What does a data engineer do? How does that differ from what a data analyst’s role is? Who is a data scientist then?! Confused? Here’s an attempt by us to put these Data Analytics roles into different buckets. It’ll answer all these questions for you.
If you are looking to transition from IT, or any other field, to Data Analytics, then you may want to go through this carefully to understand your options. Moreover, if you are already in this field, and are considering a shift or upgrade, then here are all your options mapped out for you!
Data Analytics is an evolving field and although these roles are defined loosely. There are 4 buckets within Data Analytics roles.
Let’s take the example of an e-commerce company. Let’s try and understand all these different types of Data Analytics roles. Check out the video or infographic or just continue reading below!
As shown in the infographic here’re the top Data Analytics Roles:
A data engineer creates the platform and the data structure within which all the data from the users is captured. For example, the items they buy, what is in their cart currently as well as on their wish-list. Data engineers should make sure that the captured data is stored in such a fashion that it is not only efficient but also easily retrievable.
They are comfortable in working with varied data sources, write ETL queries to collate data from all of them. Then they organize all this data in data warehouses or databases. So that, others in the company can make the best use of it.
To become a data engineer you need to acquire knowledge of languages such as Python, Java, SQL, Hadoop, Spark, Ruby, and C++. You should note, however, that knowledge of all of these is not mandatory but varies from company to company.
As a data engineer, you would be sitting at the rare intersection of a software engineering professional and a data analyst.
Data analysts are expected to draw insights from the data, which directly impacts business decisions. They are directly involved in day-to-day business activities. There are a lot of ad hoc analyses that a data analyst or a business analyst is expected to do.
For example, a data analyst in an e-commerce company helps the marketing team identify the customer segments that require marketing, or the best time to market a certain product, or why the last marketing campaign failed and what to do in the future to prevent such mistakes. Hence, for a data analyst, a good understanding of business, data, and statistics is essential.
The tools and languages that would be most commonly used by a data analyst would be Excel, SQL, and R, and in some cases Tableau as well.
Data Visualiser/Business Intelligence Professional
There might be a data visualizer or a business intelligence professional at this e-commerce company. They are responsible for creating weekly dashboards to inform the management about various metrics. These metrics include weekly sales of different products, the average delivery time, or the number of daily cancellations of orders.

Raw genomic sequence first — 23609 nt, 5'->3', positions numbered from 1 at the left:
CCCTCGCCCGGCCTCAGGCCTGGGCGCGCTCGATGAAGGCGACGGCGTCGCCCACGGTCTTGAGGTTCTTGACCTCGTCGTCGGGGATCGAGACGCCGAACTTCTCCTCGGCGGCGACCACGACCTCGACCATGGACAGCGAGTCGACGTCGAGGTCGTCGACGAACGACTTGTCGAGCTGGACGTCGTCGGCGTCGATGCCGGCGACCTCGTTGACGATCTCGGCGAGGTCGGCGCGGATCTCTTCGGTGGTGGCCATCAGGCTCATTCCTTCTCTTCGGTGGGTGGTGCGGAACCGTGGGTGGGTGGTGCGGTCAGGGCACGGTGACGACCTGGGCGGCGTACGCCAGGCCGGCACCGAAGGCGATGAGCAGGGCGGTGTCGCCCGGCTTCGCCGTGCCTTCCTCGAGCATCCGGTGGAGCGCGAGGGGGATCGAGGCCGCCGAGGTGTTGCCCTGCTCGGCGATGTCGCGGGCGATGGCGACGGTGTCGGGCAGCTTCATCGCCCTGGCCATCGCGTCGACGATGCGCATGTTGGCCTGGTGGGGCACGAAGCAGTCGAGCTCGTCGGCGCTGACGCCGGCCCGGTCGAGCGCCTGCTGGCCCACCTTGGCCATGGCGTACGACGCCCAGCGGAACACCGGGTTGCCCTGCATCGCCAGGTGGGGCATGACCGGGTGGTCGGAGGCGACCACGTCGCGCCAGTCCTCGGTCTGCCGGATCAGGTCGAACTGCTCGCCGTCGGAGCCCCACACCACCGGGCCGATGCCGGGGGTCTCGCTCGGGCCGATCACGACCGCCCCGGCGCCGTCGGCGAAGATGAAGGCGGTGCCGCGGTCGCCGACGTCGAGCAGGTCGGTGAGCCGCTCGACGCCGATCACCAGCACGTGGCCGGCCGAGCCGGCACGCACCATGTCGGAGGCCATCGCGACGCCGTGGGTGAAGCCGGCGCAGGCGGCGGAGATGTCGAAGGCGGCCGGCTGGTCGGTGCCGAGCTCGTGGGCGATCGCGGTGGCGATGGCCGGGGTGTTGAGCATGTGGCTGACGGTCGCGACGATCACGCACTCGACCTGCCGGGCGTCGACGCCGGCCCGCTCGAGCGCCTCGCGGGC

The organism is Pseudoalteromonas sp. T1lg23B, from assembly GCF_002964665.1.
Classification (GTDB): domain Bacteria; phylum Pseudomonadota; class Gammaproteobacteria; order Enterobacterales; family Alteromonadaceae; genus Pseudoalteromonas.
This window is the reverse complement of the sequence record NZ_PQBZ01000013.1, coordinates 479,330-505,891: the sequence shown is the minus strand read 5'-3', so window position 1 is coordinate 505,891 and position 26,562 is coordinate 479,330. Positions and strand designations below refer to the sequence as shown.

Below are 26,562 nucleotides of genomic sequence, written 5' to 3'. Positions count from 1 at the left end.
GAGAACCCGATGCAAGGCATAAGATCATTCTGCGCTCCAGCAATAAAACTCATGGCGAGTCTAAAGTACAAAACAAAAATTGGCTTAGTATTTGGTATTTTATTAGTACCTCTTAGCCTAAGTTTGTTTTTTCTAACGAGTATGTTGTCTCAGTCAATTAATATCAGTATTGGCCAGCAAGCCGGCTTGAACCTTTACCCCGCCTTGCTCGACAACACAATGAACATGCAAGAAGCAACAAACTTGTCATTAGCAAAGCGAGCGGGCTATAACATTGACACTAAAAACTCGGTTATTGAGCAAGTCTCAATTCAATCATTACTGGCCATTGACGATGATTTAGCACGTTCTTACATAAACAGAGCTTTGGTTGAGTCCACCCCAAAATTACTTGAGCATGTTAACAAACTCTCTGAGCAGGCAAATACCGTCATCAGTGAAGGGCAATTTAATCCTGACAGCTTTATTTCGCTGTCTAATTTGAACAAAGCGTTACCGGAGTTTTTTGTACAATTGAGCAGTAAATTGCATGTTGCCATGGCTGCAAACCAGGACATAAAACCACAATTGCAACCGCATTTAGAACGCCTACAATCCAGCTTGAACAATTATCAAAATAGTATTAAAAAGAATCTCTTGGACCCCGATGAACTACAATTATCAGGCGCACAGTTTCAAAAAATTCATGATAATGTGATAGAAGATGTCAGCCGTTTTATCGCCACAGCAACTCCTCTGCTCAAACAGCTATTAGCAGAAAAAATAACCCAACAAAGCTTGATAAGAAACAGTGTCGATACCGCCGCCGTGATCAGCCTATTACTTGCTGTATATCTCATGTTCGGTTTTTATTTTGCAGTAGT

A data scientist uses the data that the organization holds, to design business-oriented machine learning models.
As a starting point, data scientists can go through the available data of the company to look at various buying patterns, identify similar items on the website, and identify similar users. Then, they will create algorithms around the same so that the website can automatically recommend products to the users based on their navigation histories, purchase histories, and other such metrics. This solution must be effective enough that it can predict the future purchases, in real-time, for website visitors.
The way this is different from a data analysts’ role is that data analysts are expected to perform a lot of ad hoc analyses which can facilitate decision making within an organisation. Data scientists, on the other hand, not only perform ad hoc analyses and create prototypes, but they also create data products that make intelligent decisions by themselves. This is where machine learning becomes extremely critical.
The requisite tools and concepts for a data scientist is knowledge of algorithms, statistics, mathematics, machine learning, and programming languages such as R, Python, SQL, and Hive. A data scientist should have a business understanding and the aptitude for framing the right questions to ask. They should find the answers in the available data. Then communicate the results effectively to the team members, and all the stakeholders.
We hope that this helps you segment all the different Data Analytics roles and decide where you fit in best. Good luck with your career!
In case you have any questions, please write to us at firstname.lastname@example.org or comment below.